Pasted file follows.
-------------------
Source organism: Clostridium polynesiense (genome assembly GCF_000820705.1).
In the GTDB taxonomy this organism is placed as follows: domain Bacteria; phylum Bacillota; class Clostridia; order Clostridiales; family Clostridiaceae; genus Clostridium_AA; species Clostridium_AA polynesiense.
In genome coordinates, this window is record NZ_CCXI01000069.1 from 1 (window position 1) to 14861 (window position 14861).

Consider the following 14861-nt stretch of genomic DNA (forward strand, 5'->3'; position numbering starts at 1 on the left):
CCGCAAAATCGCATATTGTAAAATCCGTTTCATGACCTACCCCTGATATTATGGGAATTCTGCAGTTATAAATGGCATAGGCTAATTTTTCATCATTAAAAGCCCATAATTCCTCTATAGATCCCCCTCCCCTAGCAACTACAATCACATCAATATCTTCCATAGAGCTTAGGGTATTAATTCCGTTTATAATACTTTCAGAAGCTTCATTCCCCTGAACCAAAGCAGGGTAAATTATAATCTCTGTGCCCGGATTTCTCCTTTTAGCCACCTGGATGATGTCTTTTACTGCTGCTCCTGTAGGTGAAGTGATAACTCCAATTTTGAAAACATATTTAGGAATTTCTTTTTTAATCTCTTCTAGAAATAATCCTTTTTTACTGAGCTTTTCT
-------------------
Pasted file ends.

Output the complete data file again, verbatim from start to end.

Source organism: Clostridium polynesiense (genome assembly GCF_000820705.1).
In the GTDB taxonomy this organism is placed as follows: domain Bacteria; phylum Bacillota; class Clostridia; order Clostridiales; family Clostridiaceae; genus Clostridium_AA; species Clostridium_AA polynesiense.
In genome coordinates, this window is record NZ_CCXI01000069.1 from 1 (window position 1) to 14861 (window position 14861).

Consider the following 14861-nt stretch of genomic DNA (forward strand, 5'->3'; position numbering starts at 1 on the left):
CCGCAAAATCGCATATTGTAAAATCCGTTTCATGACCTACCCCTGATATTATGGGAATTCTGCAGTTATAAATGGCATAGGCTAATTTTTCATCATTAAAAGCCCATAATTCCTCTATAGATCCCCCTCCCCTAGCAACTACAATCACATCAATATCTTCCATAGAGCTTAGGGTATTAATTCCGTTTATAATACTTTCAGAAGCTTCATTCCCCTGAACCAAAGCAGGGTAAATTATAATCTCTGTGCCCGGATTTCTCCTTTTAGCCACCTGGATGATGTCTTTTACTGCTGCTCCTGTAGGTGAAGTGATAACTCCAATTTTGAAAACATATTTAGGAATTTCTTTTTTAATCTCTTCTAGAAATAATCCTTTTTTACTGAGCTTTTCT